Estimate the demand for plastic bags in the US.

Market sizing
New answer on Jun 29, 2020
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Anonymous A asked on Mar 14, 2020

Hello! I was wondering how you would tackle this question. I considered only businesses that use plastic bags, but I do not think that is inclusive enough.

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Content Creator
updated an answer on Mar 20, 2020
McKinsey / ex-Interviewer at McKinsey / I will coach you to rock those interviews


I would go from the consumer perspective:

  • Approximately 300 Mio people in the US
  • Out of them: 75% who go to the stores (total population divided into 4 age groups: 0-20; 20-40; 40-60; 60-80 -> those who are 20 to 80 go to the stores) = 225 Mio
  • I would divide those 225 Mio into urban (80% = 180 Mio) and rural (20% = 45 Mio) because they have a different frequency of going to the stores and different demand for plastic bags
  • We could assume urbanites go to the stores at least several times a week (buying small quantities of food), let’s say 3 times using on average 1 plastic bag per visit = so, 180 Mio * 3 = 540 Mio plastic bags a week for urban population. Multiply it by ~50 weeks in a year and you get = 27 bn plastic bags a year for urban population
  • Rural population visits to the store are probably less frequent, like 1 every two weeks, so we could calculate with 0,5 times a week but they probably use more plastic bags, let’s assume 5. So, 45 Mio * 0,5 times * 5 bags = ~ 112 Mio plastic bags a week. Multiply this by 50 weeks and you get = 5,6 bn plastic bags a year for rural population
  • Overall yearly demand for plastic bags in the US = ~ 33 bn per year, or around 110 plastic bags per capita per year – which sounds realistic.

Hope this helps! If you want to brainstorm more on this feel free to reach out!



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Content Creator
replied on Mar 14, 2020
McKinsey | Awarded professor at Master in Management @ IE | MBA at MIT |+180 students coached | Integrated FIT Guide aut


I would first of all clarify demand from which segments (e.g., consumers, companies, etc.)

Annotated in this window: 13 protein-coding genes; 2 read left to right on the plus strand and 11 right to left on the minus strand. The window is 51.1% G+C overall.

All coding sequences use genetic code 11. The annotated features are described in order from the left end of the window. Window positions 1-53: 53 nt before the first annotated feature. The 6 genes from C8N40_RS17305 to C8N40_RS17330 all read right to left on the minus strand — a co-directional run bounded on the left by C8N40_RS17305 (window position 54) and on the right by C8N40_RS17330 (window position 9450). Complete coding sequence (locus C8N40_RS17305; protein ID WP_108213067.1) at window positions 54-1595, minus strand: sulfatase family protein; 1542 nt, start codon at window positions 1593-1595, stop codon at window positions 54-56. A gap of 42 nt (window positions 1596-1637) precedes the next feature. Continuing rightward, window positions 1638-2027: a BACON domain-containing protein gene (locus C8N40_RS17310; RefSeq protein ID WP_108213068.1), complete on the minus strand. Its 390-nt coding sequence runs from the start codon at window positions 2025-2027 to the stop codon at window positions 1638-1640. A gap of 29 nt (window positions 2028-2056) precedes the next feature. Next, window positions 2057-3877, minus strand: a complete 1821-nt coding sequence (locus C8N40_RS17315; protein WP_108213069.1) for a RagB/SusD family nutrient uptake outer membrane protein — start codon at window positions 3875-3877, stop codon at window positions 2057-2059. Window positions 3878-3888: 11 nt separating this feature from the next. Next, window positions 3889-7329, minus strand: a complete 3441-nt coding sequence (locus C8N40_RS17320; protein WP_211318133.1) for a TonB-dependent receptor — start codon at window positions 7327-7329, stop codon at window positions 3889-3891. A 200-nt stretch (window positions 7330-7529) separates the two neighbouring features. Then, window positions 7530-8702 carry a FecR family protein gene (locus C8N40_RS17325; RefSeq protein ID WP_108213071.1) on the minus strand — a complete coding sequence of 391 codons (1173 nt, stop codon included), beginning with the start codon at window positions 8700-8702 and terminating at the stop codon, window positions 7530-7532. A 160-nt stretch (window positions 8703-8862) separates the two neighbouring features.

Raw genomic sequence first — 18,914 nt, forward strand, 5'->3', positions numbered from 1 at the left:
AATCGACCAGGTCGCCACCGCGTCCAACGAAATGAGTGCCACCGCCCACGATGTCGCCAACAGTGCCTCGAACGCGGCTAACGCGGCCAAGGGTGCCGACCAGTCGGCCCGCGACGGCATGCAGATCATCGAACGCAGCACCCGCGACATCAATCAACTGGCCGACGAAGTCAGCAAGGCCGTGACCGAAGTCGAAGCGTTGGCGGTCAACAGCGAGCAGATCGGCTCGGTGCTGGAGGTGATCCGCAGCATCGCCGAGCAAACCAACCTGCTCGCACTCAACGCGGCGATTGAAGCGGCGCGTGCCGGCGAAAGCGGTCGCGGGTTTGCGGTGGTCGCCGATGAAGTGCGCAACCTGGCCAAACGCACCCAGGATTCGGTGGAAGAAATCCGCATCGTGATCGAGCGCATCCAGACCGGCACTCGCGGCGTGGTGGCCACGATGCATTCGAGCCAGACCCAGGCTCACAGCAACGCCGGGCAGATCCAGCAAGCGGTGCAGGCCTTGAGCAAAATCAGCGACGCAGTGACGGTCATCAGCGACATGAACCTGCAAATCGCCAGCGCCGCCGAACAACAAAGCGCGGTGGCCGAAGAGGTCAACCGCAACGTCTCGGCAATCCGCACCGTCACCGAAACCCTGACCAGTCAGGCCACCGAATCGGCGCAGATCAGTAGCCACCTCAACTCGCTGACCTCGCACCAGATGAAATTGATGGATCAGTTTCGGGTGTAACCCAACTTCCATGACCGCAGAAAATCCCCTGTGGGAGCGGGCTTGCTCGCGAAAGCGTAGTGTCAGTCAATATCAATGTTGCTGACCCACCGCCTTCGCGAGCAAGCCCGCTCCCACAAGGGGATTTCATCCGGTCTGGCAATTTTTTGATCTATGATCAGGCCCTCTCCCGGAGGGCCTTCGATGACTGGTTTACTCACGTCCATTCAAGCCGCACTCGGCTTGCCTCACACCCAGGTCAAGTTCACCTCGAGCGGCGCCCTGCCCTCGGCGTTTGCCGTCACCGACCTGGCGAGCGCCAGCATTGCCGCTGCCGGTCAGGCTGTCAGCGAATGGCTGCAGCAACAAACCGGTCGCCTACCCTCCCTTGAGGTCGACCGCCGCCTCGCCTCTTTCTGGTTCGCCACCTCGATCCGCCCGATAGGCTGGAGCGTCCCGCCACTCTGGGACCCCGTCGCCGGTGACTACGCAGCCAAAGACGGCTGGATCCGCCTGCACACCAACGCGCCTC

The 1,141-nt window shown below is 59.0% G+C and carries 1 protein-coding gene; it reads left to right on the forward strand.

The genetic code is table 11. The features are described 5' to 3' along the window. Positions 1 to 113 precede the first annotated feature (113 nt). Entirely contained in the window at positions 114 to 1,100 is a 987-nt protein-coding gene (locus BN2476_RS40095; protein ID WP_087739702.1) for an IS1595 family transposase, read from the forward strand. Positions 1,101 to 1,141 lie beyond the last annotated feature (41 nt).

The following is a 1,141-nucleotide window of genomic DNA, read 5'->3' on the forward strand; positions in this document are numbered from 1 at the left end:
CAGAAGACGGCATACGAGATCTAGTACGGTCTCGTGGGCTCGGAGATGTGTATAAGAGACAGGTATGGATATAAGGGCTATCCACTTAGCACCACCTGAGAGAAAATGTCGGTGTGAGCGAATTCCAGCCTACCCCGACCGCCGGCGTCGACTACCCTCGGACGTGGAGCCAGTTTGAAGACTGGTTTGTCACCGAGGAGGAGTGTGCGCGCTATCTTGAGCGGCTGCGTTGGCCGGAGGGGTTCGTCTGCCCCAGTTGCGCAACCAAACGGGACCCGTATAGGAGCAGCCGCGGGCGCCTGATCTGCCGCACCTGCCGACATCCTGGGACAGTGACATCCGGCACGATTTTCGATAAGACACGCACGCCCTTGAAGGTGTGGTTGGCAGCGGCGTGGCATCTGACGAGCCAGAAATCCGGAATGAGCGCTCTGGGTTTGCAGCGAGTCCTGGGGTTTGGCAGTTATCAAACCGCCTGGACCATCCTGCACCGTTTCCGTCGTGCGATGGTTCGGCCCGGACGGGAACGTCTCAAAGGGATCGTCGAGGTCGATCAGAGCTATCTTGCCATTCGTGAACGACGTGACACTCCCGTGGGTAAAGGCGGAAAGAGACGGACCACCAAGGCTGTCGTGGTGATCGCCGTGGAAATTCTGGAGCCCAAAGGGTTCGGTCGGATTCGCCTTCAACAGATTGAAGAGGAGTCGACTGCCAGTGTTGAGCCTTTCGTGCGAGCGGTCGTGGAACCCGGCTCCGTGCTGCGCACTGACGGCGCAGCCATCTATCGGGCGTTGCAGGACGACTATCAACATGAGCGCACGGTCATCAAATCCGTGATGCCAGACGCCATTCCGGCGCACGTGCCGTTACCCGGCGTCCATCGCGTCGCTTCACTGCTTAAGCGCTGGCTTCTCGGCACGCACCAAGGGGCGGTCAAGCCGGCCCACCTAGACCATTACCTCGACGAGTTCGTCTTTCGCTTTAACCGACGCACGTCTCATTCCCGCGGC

If, for instance, was for consumers, you can try to extrapolate the # of bags you use weekly:

  • For groceries
  • In stores
  • For storage purposes
  • etc.

Once you have the number, you can extrapolate to different age groups (e.g., babies and childen won´t barely use any, very elderly people will use less, etc.)



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Anonymous on Mar 16, 2020

Sounds good, I will practice with this method again. Thank you!


replied on Jun 29, 2020
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I would suggest that you should present your own approach and I would be happy to review.

Meanwhile please see below my approach to segmentation in market sizing as well as examples of solved cases:

-Demographics (Age, education, income, family size, race, gender, occupation, nationality)
-Behavioral (Purchasing behavior, customer journey stage, occasion & timing,
customer loyalty & interest, risk tolerance, user status)
-Psychographic (Lifestyle, personality traits, values, opinions, interests of consumers)
-Geographic (Geographical boundaries)

-Company characteristics (Industry, company size, number of employees)
-Geography (Geographical boundaries)
-Purchasing Approach (Occasion & timing, customer capabilities, nature of existing relationship)
-Personal Characteristics (Loyalty, risk attitude, user status)

-Demographics (Type of agency, size of budget, the amount of autonomy)
-Geographic (Geographical boundaries)
-Government Tier (Federal , State, Local, Quasi-governmental, International)
-Bid type (Closed, Open)

But sometimes you don’t need to segmentation. Here is an example of case that could be solved with high level top down approach - estimate the size of credit card market in the US:

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Content Creator
McKinsey / ex-Interviewer at McKinsey / I will coach you to rock those interviews
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